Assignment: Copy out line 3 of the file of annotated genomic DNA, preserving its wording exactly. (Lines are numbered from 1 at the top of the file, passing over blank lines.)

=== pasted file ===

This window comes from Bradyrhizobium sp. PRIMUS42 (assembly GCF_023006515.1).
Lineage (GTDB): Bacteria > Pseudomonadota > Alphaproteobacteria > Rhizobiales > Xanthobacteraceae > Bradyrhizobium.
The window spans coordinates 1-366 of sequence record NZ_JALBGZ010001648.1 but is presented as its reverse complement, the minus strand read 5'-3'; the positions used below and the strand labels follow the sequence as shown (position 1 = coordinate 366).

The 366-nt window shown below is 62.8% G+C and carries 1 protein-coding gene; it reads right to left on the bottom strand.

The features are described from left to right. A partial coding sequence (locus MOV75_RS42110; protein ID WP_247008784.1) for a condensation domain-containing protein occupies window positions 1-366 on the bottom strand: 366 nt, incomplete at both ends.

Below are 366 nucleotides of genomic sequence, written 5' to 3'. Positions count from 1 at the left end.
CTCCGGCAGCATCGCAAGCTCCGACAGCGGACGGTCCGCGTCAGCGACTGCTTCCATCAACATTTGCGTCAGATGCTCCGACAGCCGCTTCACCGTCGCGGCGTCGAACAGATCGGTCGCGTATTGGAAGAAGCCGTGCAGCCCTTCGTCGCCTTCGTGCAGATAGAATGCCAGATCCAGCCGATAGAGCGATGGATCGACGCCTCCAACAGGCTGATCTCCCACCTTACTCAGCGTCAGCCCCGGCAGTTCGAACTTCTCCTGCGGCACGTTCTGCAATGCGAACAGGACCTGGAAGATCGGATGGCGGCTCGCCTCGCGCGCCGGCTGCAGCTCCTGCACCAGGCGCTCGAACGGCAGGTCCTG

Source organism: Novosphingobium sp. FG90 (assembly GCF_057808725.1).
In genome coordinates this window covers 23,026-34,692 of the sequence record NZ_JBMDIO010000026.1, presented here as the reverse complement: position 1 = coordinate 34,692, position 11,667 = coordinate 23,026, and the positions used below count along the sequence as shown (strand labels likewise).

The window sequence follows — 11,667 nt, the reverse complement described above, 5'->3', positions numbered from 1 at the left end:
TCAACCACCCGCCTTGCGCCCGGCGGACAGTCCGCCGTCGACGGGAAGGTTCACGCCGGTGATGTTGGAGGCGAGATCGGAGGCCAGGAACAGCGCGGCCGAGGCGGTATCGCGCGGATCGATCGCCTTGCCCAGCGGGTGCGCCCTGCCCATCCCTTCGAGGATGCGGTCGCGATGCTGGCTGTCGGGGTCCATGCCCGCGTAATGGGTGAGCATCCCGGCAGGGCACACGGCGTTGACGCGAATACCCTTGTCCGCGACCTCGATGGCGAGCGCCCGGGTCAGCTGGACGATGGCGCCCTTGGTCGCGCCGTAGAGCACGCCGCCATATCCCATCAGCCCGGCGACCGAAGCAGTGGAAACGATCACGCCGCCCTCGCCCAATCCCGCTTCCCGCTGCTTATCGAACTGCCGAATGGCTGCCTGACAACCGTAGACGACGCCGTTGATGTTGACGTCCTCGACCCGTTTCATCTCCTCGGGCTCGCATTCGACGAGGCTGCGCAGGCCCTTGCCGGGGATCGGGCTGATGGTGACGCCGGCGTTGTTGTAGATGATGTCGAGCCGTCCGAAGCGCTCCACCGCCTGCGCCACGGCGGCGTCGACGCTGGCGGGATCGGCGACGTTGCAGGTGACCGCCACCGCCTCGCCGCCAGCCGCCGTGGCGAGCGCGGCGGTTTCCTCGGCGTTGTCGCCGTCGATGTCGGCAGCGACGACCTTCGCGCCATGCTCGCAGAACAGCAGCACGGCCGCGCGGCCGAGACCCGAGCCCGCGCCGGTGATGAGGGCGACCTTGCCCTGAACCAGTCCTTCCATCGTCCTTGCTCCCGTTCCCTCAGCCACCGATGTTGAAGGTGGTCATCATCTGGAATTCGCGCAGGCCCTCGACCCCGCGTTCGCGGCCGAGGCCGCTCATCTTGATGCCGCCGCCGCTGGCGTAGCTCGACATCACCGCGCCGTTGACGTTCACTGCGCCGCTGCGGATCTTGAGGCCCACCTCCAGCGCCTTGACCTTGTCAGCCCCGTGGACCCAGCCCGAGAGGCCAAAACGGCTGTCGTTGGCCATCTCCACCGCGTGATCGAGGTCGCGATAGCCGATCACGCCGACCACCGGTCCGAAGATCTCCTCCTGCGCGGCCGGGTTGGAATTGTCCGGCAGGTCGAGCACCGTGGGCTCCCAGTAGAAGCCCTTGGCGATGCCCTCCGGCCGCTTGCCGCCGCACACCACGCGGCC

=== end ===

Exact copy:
The window spans coordinates 1-366 of sequence record NZ_JALBGZ010001648.1 but is presented as its reverse complement, the minus strand read 5'-3'; the positions used below and the strand labels follow the sequence as shown (position 1 = coordinate 366).